April 03, 2020
The Commonwealth Human Rights Initiative (CHRI) has urged the National Human Rights Commission (NHRC) to review conditions in relief camps for migrants and emphasize police professionalism and prison preparedness during the lockdown.
Calling on the NHRC to send fact finding teams to relief camps where migrants in transit are being housed, CHRI's International Director Sanjoy Hazarika said that the needs of the latter for "food, water, sanitation and shelter must be met".
Emphasising the need for state governments and police departments to adhere to a human rights-based approach in the fight against the pandemic, Hazarika said that "more than ever before, this is the time for the NHRC to make its voice heard and its presence felt to set the bar for accountability."
In a communication to Justice (retd) HL Dattu, Chairperson of the NHRC on Thursday, Hazarika shared two sets of guidelines put together by the organization's prison and police reform teams "to help frame a human rights-based approach during the lockdown".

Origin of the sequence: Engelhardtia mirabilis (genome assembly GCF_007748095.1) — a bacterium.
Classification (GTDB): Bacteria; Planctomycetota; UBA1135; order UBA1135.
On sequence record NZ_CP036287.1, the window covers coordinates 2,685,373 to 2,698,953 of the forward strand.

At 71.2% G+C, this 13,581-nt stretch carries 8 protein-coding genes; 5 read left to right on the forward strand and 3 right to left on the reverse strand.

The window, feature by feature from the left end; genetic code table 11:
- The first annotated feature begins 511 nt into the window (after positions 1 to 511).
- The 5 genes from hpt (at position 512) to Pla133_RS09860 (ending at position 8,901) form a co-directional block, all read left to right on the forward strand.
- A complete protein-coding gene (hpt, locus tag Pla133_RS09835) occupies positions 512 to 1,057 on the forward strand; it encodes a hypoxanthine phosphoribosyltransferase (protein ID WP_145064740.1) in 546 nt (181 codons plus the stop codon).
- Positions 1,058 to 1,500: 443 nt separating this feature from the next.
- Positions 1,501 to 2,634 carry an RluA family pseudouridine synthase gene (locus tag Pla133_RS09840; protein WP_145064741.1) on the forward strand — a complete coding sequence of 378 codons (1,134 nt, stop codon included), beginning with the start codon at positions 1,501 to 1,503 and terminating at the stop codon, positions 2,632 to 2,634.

“The guidelines for police departments urge them to approach their mandate in a humane, transparent, accountable and non-discriminatory manner,” Hazarika said. CHRI took note of vivid accounts of police brutality and arbitrariness at a time when they ought to offer protection, assistance and guidance to the public.
He stressed that CHRI’s “guidance notes for prisons have a key bearing on mitigating the stress on prisoners, jail staff,” especially where overcrowding may prove to be hazardous to life during these times of social distancing.
For more information on the Prison and Police guidelines, please contact:
Madhurima Dhanuka, Programme Head, Prison Reforms Programme, CHRI
Devika Prasad, Programme Head, Police Reforms Programme, CHRI